Sometimes the prohibited alcohol concentration changes.  For example, if the defendant has three or more convictions, suspensions, or revocations in connection to drunk driving, the prohibited alcohol concentration moves to .02.

Homicide by operation of a vehicle while under the influence

The PAC charge is easy to see.  It’s a number.  But we must remember that frequently law enforcement officers issues both a PAC and an OWI.  The same applies when dealing with drunk driving homicide cases.  Wisconsin Criminal Jury Instruction 1185 describes homicide by operation of a vehicle while under the influence:

  • Firstly, the defendant operated a vehicle; and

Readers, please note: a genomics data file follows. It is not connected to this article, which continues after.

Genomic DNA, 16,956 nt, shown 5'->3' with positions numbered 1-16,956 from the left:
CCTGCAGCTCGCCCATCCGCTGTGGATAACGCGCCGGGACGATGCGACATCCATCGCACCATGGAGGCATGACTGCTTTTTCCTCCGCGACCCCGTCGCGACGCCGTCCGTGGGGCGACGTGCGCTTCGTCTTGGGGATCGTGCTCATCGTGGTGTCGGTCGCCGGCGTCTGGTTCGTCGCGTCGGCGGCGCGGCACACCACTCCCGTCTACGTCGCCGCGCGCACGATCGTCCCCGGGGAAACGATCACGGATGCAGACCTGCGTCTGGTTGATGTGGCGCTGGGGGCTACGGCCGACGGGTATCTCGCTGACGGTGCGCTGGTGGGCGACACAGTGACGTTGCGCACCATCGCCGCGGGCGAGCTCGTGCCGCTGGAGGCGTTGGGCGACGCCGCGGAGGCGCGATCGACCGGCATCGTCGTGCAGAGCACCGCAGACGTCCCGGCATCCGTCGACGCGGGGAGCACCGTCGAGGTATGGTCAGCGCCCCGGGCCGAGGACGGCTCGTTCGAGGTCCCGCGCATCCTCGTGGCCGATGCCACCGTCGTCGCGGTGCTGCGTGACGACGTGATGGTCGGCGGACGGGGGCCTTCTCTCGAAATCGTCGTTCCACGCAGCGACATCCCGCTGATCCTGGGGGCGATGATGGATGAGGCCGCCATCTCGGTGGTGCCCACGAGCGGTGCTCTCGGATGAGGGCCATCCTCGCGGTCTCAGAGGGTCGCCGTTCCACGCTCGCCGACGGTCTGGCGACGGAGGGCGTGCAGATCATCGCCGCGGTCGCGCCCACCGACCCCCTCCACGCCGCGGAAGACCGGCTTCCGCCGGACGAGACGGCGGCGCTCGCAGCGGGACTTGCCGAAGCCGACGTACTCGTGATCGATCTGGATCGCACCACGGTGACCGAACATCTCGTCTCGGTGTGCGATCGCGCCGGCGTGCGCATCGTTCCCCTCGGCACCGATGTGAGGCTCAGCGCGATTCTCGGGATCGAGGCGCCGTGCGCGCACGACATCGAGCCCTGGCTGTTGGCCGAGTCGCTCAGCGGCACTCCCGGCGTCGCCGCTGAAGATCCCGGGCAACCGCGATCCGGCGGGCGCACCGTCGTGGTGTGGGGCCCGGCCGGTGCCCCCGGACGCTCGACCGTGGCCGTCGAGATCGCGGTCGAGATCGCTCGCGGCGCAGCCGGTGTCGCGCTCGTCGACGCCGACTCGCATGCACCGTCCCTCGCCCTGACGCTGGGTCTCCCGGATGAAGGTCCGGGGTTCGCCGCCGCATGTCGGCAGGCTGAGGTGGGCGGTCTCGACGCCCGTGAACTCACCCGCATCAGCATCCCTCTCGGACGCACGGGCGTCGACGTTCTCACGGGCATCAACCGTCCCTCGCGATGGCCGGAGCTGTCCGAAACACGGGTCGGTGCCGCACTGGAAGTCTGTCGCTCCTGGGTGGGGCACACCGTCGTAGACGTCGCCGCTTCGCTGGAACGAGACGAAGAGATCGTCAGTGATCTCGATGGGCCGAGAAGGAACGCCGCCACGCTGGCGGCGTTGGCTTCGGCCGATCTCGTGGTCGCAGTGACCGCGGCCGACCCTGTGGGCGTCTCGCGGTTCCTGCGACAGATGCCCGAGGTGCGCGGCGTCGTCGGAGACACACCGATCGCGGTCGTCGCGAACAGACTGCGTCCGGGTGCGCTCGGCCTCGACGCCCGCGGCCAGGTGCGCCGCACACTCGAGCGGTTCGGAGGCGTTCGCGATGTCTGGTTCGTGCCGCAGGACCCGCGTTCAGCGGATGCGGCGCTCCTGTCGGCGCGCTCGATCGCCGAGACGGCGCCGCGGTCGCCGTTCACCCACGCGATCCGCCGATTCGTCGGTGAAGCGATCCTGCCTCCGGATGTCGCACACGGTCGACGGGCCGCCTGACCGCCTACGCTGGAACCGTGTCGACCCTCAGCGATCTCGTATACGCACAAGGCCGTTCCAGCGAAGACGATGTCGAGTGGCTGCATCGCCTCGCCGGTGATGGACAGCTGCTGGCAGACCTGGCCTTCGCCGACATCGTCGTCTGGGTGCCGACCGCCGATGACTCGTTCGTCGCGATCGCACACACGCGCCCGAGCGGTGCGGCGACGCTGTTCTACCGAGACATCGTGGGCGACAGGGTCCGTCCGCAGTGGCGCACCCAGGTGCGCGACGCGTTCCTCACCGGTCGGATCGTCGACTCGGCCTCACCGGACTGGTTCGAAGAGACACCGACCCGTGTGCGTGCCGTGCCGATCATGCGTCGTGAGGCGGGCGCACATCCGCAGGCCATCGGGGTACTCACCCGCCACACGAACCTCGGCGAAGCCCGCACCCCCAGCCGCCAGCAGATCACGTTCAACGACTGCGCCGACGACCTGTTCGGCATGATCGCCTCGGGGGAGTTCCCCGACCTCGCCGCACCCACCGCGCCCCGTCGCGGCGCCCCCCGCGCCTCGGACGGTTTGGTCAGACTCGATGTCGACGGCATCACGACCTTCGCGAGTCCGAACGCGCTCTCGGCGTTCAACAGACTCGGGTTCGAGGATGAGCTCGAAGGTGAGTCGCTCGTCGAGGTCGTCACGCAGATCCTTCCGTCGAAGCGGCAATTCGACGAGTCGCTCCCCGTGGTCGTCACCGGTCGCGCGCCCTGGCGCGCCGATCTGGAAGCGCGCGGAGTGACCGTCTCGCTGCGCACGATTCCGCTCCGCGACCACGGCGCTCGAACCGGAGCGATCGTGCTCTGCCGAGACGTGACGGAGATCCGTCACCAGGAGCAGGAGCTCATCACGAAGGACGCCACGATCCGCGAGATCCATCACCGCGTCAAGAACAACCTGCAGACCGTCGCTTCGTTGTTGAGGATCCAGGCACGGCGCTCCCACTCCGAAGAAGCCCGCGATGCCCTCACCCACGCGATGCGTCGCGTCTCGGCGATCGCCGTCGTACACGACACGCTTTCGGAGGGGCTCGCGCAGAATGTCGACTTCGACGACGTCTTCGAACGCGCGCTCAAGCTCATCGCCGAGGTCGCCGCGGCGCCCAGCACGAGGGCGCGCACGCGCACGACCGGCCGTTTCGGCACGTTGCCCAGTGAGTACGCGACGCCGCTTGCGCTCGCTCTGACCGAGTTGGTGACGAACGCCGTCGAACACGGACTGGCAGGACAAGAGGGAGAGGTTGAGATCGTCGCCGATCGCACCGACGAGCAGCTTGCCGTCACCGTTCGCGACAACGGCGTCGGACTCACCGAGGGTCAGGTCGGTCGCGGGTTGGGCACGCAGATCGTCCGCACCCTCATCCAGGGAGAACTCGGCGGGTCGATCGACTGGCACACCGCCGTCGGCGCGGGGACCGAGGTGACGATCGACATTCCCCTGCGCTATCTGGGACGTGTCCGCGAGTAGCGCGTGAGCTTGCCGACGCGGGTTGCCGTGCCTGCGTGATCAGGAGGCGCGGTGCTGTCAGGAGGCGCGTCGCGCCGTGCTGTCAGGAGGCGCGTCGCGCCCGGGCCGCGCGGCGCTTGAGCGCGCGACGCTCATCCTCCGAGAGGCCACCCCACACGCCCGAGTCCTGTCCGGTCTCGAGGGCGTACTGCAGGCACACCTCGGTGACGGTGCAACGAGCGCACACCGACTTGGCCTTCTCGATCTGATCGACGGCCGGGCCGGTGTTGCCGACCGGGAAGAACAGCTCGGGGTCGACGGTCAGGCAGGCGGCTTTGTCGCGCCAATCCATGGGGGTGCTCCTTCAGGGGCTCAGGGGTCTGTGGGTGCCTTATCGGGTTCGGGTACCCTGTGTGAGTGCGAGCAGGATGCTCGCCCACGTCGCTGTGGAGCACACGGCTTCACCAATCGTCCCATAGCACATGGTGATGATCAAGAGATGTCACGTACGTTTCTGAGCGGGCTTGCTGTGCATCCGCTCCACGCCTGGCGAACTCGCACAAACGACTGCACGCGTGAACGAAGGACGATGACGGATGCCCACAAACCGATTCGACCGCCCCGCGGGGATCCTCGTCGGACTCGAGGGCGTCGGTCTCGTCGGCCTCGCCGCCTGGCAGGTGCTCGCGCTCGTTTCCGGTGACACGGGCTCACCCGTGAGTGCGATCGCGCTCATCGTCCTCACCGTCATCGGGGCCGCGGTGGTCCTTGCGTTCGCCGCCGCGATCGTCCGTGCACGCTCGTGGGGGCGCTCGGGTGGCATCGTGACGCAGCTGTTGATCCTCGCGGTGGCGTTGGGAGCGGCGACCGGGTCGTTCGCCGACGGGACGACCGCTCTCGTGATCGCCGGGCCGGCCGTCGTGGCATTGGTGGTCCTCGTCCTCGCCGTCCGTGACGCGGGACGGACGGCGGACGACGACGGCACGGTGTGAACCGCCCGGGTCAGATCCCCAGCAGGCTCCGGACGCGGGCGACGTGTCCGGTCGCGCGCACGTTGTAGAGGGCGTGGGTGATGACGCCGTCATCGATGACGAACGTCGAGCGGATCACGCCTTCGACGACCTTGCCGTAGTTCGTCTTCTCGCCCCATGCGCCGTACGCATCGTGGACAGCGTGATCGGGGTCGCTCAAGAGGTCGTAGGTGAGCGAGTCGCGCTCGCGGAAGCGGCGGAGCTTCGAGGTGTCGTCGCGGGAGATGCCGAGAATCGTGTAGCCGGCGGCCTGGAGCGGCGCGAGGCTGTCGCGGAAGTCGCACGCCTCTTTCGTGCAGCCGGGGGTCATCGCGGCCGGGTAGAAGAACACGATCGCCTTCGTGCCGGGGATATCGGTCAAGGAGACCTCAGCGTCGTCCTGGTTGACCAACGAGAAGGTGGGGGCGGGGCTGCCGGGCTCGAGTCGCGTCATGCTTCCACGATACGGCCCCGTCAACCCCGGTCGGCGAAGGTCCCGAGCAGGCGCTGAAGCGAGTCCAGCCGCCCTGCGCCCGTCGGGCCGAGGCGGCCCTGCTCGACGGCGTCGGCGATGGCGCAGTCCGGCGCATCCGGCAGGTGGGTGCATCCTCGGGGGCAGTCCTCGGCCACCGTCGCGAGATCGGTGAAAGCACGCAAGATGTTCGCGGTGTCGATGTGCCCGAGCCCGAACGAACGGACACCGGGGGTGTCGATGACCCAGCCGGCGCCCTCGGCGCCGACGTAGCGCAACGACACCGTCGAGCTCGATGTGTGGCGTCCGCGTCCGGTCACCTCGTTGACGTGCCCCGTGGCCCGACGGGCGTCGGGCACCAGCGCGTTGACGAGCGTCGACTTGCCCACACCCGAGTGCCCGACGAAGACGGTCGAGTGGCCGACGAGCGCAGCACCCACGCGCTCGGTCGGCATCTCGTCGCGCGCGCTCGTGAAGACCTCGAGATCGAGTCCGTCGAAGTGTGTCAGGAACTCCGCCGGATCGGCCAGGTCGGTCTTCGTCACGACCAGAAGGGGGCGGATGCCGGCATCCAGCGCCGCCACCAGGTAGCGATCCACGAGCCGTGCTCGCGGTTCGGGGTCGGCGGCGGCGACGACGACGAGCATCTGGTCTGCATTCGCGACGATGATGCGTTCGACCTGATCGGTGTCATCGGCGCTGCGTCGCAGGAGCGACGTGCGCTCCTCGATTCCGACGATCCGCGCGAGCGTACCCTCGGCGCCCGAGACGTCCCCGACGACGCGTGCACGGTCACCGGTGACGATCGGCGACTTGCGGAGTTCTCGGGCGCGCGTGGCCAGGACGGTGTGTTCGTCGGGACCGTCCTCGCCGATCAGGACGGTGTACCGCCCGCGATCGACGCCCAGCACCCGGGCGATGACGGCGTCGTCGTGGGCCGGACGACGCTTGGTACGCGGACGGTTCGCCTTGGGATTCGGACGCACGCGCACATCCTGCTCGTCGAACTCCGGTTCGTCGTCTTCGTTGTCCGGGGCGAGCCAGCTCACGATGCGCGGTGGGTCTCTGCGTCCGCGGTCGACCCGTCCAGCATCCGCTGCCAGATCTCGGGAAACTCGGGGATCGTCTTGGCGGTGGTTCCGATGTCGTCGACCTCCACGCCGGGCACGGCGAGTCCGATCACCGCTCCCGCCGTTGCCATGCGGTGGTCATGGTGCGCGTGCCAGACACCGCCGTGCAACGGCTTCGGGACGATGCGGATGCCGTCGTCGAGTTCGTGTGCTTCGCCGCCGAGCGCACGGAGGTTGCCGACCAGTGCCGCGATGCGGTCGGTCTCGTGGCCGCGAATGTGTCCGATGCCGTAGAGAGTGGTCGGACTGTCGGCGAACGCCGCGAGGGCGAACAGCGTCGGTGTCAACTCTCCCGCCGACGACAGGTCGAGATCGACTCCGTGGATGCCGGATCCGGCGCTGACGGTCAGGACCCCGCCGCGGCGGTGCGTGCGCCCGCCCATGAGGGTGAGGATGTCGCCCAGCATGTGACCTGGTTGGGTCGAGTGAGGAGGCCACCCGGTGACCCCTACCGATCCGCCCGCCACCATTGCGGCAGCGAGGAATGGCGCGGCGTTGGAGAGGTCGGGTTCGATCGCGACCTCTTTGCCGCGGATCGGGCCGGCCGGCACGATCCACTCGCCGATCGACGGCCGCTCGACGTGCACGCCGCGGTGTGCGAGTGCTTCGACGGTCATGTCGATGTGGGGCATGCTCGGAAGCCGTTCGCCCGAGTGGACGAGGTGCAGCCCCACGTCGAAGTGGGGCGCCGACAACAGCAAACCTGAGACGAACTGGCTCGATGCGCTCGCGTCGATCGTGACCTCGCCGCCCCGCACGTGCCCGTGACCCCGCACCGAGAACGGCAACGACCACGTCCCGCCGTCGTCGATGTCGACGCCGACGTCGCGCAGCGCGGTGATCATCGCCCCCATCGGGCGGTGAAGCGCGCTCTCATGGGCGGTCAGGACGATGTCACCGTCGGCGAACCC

• Secondly, the defendant’s operation of a vehicle caused the death of the victim; and
  • Thirdly, the defendant was under the influence of an intoxicant at the time the defendant operated a vehicle.

You’ll notice this sounds a lot like the PAC offense.  And you’re certainly correct.  The only difference is that one focuses on a number (.02 or .08) and the other focuses on whether the defendant was under the influence of an intoxicant.  But that’s kind of the same thing.

So how does the governments how the defendant was under the influence?  Section 939.22(42) of the Wisconsin Statutes defines “under the influence of an intoxicant” as meaning:

… the actor’s ability to operate a vehicle or handle a firearm or airgun is materially impaired because of his or her consumption of an alcoholic beverage, hazardous inhalant, of a controlled substance or controlled substance analogue under ch. 961, of any combination of an alcohol beverage, hazardous inhalant, controlled substance and controlled substance analog, or of any other drug or of an alcohol beverage and any other drug.

 

Homicide by intoxicated use of a vehicle arrest.